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ARS Home » Southeast Area » Fort Pierce, Florida » U.S. Horticultural Research Laboratory » Subtropical Insects and Horticulture Research » Research » Publications at this Location » Publication #284988

Title: A novel Arometic compound acts synergistically with a naturally occurring monoterpene to elicit strong behavioral responses in Asian citrus psyllid

item Patt, Joseph - Joe
item WOODS, DANIEL - Inscent, Inc
item DIMITRATOS, SPIROS - Inscent, Inc
item Stockton, Dara
item MAFRA-NETO, AGENOR - Isca Technologies, Inc
item Meikle, William

Submitted to: Citrus Industry
Publication Type: Abstract Only
Publication Acceptance Date: 7/27/2012
Publication Date: N/A
Citation: N/A

Interpretive Summary:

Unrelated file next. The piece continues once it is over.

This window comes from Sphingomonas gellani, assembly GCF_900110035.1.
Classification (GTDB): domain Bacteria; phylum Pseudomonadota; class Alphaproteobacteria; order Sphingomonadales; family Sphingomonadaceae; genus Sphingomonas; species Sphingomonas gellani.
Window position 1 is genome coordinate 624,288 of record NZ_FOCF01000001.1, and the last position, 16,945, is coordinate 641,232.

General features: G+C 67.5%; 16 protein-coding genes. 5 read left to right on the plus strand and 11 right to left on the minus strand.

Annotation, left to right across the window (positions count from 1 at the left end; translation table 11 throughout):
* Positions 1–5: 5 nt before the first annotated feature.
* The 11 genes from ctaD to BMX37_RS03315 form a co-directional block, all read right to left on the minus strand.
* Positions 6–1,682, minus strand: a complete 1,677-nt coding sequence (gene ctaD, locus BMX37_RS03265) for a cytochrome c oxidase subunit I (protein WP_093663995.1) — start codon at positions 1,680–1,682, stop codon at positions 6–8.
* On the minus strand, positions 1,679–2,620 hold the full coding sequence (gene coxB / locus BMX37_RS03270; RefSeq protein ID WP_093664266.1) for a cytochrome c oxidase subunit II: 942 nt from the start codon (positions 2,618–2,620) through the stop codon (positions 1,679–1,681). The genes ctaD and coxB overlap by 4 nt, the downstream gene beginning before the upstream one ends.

Technical Abstract: Inscent, Inc. has developed methodologies for rapidly screening potential ligands of chemosensory proteins (CSPs) isolated from the antennae of target insects. These novel ligands, referred to as Arometics, mimic naturally-occurring odorants and may function as super-stimuli because of their strong affinity to chemosensory proteins. CSPs from the Asian citrus psyllid (ACP) antennae were identified based on their reactivity to Petitgrain oil. Several ligands were identified that bound these CSPs; they were then subjected to two behavioral assays to measure their biological activity. One assay measured probing frequency into a line of emulsified wax (SPLAT®, ISCA Technologies) containing the ligand. The second measured the retention time of ACP in a perforated foil cup that emitted an airstream carrying the ligand. One ligand, nicknamed ‘Titan’, induced significantly more probing than did limonene, a common citrus volatile and known ACP attractant. A mixture of Titan and limonene induced a probing level that was twice as high as limonene alone and significantly higher than Titan alone. This result showed that, when mixed with certain terpenes, Titan had a synergistic effect on psyllid response. In the olfactometer, there was no difference between ACP response to Titan and to the odor of orange jasmine flush, demonstrating that ACP could detect Titan via olfaction alone. As in the probing test, a mixture of limonene and Titan was also significantly more stimulatory than limonene alone. These results indicate that Titan is highly biological active, and that it could potentially be used to enhance the attractiveness of citrus volatiles.